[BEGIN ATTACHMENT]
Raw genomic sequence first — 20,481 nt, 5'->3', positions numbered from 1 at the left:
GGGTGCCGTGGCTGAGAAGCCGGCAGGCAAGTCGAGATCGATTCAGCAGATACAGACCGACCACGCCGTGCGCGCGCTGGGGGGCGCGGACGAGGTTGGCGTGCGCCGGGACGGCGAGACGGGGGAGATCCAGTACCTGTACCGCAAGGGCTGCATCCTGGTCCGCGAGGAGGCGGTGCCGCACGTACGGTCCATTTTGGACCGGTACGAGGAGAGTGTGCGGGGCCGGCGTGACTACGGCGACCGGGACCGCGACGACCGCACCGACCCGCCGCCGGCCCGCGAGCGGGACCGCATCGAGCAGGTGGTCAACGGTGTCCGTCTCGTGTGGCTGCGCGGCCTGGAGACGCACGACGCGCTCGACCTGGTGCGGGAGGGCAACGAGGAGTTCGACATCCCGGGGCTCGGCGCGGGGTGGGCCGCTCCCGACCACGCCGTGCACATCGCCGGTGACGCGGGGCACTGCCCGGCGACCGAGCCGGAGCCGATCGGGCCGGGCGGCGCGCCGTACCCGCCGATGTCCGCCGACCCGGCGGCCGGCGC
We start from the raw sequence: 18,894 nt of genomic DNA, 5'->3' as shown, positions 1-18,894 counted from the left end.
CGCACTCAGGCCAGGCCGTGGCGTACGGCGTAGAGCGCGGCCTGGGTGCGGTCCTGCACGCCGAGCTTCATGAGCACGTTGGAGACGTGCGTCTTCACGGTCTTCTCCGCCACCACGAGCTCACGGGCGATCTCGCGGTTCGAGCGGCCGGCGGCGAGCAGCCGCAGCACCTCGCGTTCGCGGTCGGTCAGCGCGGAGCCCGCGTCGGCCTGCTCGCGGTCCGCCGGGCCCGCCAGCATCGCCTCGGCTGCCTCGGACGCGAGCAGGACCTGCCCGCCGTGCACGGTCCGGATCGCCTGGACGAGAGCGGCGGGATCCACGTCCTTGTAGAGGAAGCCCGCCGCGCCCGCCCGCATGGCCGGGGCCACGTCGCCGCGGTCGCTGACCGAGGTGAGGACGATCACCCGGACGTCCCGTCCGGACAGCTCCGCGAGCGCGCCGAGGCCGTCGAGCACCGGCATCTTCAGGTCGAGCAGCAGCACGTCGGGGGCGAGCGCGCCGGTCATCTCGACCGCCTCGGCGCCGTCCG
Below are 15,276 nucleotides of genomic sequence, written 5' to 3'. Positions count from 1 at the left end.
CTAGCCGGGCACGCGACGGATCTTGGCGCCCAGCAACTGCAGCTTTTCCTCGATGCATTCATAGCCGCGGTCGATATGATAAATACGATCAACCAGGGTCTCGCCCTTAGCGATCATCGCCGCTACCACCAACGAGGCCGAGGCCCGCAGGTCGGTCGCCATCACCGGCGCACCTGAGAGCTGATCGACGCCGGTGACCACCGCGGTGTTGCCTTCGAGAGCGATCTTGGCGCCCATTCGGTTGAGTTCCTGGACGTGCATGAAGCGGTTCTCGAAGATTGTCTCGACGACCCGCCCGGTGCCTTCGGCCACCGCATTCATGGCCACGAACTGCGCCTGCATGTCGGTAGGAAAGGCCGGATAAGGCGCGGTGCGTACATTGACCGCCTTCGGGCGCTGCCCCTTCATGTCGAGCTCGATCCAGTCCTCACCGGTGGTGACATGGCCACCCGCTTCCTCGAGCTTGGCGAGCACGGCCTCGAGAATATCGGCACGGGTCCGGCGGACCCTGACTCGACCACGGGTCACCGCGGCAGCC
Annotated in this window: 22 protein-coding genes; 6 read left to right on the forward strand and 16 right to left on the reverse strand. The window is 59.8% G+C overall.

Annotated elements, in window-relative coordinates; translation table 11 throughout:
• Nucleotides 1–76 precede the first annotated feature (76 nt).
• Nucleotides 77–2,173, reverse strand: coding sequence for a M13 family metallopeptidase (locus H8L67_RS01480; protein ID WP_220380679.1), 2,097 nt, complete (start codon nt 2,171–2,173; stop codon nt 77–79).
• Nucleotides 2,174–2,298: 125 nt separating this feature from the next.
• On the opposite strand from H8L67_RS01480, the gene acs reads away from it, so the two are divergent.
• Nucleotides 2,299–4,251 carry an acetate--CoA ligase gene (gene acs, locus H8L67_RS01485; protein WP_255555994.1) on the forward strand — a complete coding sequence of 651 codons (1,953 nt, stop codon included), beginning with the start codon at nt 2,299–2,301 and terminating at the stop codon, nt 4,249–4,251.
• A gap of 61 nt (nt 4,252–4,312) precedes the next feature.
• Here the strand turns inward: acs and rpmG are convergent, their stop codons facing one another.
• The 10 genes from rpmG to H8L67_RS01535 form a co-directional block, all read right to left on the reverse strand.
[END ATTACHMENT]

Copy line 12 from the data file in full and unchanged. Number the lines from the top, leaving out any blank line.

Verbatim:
• On the opposite strand from H8L67_RS01480, the gene acs reads away from it, so the two are divergent.